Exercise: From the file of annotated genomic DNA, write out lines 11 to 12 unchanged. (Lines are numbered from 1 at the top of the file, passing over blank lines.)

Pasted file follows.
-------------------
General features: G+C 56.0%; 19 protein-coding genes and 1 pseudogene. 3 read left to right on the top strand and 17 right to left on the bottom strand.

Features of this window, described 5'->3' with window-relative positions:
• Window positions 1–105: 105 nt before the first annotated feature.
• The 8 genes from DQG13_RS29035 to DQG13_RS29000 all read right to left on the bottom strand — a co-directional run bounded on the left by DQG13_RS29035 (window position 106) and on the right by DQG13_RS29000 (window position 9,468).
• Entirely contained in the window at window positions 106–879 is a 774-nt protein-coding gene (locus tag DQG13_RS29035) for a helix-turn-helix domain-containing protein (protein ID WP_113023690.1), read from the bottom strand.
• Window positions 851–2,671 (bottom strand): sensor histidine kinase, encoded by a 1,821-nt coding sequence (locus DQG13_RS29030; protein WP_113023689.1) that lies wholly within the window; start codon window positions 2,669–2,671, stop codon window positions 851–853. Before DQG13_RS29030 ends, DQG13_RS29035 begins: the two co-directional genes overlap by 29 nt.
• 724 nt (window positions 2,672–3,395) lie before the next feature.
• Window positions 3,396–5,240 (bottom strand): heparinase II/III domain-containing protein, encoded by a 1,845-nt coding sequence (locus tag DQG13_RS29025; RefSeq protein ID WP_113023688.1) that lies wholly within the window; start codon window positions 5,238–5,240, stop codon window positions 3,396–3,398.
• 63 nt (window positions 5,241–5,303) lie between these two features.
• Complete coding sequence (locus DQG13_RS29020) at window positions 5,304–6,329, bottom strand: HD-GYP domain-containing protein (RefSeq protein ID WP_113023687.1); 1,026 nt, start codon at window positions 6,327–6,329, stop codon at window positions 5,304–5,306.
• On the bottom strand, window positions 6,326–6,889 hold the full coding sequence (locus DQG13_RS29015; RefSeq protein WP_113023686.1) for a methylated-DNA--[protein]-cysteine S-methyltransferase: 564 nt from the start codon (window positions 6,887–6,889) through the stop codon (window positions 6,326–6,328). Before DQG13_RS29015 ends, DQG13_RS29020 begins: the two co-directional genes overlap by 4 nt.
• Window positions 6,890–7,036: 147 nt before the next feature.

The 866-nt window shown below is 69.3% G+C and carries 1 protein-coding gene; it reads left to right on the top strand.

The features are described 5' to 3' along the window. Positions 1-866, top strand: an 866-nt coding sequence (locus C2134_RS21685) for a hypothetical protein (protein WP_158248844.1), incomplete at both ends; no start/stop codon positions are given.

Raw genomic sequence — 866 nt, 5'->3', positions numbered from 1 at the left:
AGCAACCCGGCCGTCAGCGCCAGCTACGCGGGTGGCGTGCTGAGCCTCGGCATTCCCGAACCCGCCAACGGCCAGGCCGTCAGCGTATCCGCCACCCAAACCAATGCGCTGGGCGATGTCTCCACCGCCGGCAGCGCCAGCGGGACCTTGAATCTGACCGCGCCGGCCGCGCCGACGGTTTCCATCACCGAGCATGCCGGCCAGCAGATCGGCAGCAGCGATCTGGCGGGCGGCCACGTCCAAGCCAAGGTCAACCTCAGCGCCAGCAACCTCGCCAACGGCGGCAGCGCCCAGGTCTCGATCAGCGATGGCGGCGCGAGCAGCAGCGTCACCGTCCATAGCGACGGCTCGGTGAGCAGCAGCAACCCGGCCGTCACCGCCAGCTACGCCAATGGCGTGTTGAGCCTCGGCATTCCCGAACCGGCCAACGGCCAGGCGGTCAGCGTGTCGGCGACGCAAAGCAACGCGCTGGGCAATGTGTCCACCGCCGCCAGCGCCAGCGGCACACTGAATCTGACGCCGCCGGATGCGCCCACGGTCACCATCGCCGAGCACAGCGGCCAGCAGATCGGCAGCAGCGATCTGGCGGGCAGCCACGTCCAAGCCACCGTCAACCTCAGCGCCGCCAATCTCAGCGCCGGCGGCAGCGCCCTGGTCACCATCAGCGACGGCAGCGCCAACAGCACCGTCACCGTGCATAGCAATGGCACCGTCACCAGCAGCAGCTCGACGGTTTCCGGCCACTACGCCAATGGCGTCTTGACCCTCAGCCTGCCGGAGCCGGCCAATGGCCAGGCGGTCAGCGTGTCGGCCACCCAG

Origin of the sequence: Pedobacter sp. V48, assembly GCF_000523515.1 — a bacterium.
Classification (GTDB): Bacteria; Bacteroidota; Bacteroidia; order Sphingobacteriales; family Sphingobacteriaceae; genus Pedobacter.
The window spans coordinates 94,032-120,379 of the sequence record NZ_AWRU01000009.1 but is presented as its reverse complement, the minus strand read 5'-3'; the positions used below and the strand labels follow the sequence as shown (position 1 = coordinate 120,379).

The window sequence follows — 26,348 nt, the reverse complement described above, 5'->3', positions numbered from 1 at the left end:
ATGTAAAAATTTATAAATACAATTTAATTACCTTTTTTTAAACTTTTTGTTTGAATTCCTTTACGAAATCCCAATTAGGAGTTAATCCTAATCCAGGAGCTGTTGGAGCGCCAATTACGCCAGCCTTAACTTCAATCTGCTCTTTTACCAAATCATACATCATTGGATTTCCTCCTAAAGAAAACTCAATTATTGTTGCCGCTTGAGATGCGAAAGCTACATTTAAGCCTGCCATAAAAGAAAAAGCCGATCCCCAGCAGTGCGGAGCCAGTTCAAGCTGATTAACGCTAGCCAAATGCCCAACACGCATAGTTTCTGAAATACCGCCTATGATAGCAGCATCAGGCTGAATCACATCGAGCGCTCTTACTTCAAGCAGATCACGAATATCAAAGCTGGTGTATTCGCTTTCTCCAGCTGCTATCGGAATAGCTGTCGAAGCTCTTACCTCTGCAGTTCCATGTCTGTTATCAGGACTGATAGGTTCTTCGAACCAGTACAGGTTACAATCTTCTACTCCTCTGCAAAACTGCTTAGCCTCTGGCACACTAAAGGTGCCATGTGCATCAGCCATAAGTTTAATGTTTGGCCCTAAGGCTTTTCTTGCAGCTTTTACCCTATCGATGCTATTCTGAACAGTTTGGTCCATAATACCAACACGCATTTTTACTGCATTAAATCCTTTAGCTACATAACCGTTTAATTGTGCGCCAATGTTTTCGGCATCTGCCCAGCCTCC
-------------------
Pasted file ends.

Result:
• On the bottom strand, window positions 6,326–6,889 hold the full coding sequence (locus DQG13_RS29015; RefSeq protein WP_113023686.1) for a methylated-DNA--[protein]-cysteine S-methyltransferase: 564 nt from the start codon (window positions 6,887–6,889) through the stop codon (window positions 6,326–6,328). Before DQG13_RS29015 ends, DQG13_RS29020 begins: the two co-directional genes overlap by 4 nt.
• Window positions 6,890–7,036: 147 nt before the next feature.